September 21, 2017

Cultural, Historical and Constitutional perspective of Cow Slaughter in India

Since Modi led BJP has come to power there have been an Epidemic of articles on Cow slaughter and Gau Rakshaks. After UP win and Yogi Adiyanath as UP CM and Upcoming State Elections in Gujarat,Karnataka,Rajasthan the epidemic of articles peddling falsehood by Barkha Dutta, Dhume etc will just increase. This article is not about Offering any opinion on Cow Slaughter but just about presenting Proven Facts so readers can make their own Judgement.
Cultural Perspective
Civilisational Culture of Bharat has always treated Cow and her Progeny with highest regard and given Cow the status of a Mother. Protection of Cow is the dharmic duty of everyone and killing of a cow is equated to Matricide.
The first king Prithu chased earth-goddess Prithvi, who was in the form of a cow. Prithu milked the cow to generate crops for humans.Krishna tended cows. The cow and bull represent the symbol of Dharma.According to legend, Chola King Manu Needhi Cholan killed his own son to provide justice to a cow whose calf the son had killed. Economically The cow was possibly revered because ancient Indians relied  heavily on it for dairy products and for tilling the fields, and on cow dung as a source of fuel and fertilizer. Buddha preached that ritualistic practices like animal sacrifices, Cow slaughter are not good. Jainism also played a role in cow protection idea in Ancient India. So culturally for milleniums Cow protection was an accepted way of life in India.
Historical Perspective.
Cow Slaughter first became an Issue with Islamic invasions and rule. Islamic rulers, from Central and West Asia were not habituated to eating beef, as there were no cows in Arab countries. After Islamic rulers arrived in India, they began sacrificing cows, particularly on the occasion of Bakri-Id.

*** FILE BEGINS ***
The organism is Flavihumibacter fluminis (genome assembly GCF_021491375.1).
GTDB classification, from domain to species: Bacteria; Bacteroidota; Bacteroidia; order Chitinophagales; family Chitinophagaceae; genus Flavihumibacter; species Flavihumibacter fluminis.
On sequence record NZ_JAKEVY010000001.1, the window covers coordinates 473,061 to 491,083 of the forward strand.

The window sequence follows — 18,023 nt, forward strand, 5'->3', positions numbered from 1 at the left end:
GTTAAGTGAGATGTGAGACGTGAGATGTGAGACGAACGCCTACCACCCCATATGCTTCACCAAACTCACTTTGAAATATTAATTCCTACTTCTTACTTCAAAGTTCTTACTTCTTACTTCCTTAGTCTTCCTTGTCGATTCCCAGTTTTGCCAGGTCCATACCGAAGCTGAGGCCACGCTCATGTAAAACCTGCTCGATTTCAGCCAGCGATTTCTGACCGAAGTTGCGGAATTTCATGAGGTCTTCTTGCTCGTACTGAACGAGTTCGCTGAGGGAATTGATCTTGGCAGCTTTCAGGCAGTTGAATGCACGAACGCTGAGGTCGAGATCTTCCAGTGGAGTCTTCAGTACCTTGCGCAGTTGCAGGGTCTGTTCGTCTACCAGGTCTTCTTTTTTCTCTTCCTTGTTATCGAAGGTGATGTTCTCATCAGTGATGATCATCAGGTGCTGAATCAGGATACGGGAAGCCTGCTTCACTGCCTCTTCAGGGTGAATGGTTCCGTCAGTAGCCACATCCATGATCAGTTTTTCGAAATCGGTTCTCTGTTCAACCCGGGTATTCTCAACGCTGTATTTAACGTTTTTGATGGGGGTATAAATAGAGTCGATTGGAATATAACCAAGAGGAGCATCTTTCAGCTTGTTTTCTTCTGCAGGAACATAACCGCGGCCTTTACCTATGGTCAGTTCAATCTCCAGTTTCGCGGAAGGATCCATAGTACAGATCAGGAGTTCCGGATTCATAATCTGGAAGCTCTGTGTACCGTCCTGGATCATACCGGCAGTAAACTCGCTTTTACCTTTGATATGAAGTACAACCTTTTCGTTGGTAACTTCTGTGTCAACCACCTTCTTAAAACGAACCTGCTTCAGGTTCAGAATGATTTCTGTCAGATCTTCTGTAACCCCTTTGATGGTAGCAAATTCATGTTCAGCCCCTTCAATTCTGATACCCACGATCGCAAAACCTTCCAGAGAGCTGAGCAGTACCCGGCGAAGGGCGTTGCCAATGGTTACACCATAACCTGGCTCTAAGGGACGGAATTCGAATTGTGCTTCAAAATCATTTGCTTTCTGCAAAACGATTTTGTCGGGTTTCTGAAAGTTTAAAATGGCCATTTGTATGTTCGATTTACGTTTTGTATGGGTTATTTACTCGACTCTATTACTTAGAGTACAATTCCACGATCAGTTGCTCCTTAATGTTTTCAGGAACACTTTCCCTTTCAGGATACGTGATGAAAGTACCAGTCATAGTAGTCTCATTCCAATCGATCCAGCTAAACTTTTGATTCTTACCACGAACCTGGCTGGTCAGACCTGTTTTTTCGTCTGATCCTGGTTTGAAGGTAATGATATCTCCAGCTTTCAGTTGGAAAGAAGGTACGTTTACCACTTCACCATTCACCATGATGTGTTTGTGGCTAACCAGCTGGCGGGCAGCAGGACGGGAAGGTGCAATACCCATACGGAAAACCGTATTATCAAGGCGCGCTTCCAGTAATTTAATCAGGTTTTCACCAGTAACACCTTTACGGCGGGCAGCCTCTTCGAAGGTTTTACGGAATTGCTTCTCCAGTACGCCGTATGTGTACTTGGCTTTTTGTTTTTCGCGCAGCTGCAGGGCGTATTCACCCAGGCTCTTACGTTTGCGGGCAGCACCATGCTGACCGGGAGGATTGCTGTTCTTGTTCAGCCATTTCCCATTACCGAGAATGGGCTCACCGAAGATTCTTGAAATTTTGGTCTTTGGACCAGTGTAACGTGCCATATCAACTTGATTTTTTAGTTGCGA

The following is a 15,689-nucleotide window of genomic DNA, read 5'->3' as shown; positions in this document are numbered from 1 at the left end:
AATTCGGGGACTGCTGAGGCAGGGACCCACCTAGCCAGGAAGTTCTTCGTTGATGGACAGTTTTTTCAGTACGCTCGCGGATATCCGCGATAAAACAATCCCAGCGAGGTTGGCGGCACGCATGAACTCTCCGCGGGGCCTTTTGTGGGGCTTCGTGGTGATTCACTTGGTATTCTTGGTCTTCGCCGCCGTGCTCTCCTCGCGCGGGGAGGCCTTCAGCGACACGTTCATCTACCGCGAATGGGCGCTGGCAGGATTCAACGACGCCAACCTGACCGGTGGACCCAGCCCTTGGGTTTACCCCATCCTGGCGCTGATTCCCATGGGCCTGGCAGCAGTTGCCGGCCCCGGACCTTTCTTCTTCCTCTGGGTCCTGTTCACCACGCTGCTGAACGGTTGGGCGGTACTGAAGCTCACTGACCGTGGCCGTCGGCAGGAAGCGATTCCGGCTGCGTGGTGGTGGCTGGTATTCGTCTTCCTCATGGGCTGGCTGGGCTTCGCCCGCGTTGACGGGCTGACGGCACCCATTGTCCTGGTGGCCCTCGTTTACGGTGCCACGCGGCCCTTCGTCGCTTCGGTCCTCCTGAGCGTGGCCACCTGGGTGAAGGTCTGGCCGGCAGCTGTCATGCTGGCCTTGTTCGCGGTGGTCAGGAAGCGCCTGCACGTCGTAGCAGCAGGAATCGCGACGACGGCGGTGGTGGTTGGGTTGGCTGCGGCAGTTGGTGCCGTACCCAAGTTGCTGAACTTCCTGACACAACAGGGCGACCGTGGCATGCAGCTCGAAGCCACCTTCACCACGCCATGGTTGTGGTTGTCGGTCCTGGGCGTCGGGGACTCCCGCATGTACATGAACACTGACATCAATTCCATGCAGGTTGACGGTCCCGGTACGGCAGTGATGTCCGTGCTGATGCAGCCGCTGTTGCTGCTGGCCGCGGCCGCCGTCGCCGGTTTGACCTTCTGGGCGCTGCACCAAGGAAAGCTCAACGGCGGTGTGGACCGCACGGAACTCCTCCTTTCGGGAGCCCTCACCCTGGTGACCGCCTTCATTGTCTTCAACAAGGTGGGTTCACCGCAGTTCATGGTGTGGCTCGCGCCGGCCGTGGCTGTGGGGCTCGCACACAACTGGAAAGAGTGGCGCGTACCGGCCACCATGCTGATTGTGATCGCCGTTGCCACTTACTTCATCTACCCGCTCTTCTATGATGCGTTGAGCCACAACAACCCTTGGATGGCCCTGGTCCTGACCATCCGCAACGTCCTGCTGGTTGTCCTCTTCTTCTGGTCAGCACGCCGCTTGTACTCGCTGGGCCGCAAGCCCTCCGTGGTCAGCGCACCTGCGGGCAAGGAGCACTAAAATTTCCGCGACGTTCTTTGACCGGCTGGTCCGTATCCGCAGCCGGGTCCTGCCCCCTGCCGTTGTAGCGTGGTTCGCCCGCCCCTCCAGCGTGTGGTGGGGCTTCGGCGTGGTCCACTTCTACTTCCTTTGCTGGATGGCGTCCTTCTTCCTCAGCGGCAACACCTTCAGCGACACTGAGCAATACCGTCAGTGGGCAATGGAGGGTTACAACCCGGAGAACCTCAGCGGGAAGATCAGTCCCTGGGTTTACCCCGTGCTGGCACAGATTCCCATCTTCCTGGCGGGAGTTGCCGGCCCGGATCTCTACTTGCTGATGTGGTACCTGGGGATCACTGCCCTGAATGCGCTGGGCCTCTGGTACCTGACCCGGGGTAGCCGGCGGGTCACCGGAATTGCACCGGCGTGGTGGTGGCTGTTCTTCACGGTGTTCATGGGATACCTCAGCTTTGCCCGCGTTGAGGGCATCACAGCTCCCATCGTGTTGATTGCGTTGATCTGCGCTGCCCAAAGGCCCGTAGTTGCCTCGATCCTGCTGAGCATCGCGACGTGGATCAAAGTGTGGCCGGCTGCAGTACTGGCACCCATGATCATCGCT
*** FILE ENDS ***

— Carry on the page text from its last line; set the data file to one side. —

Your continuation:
In 1756–57, in what was his fourth invasion of India, the founder of the Durrani EmpireAhmad Shāh Durrānī sacked Delhi and plundered AgraMathura and Vrindavan.On his way back to Afghanistan, he attacked the Golden Temple in Amritsar and filled its sacred pool with the blood of slaughtered cows.
The Mughal emperor Humayun stopped eating beef after the killing of cows in a Hindu territory by his soldiers led to clashes, according to the Tezkerah al-Vakiat.[Later Mughal emperors Akbar (reign: 1556 – 1605), Jahangir (1605 – 1627), and Ahmad Shah (1748 – 1754), imposed selective restricted bans on cow slaughter.Cow slaughter was not prohibited during the reign of Aurangzeb. In 1645, soon after being appointed Governor of Gujarat, Aurangzeb converted the Chintamani Parshvanath Jain temple near Sarashpur, Gujarat into a mosque, and ordered that a cow be slaughtered in the shrine.The shrine was later restored to Hindus by ShahJahan.The last Mughal emperor Bahadur Shah Zafar banned cow slaughter in 1857 in the territories he nominally controlled, a couple of months before being deposed and deported to Burma Ranjit Singh, founder of the Sikh Empireand Maharaja from 1801 to 1839, banned cow slaughter throughout his domains.
Maratha kings too banned cow slaughter, in 1760-1794 Peshwas gave concessions to Christians in Pune and portuguese Christians in Bassein with the strict condition that no cows will be slaughtered.
Cow slaughter became a big issue in the British Raj. Beef was a popular food for the British living in India. The first slaughterhouse in India was built in Calcutta (now Kolkata) in 1760 by Robert Clive, then Governor of Bengal. It could kill 30,000 animals per day.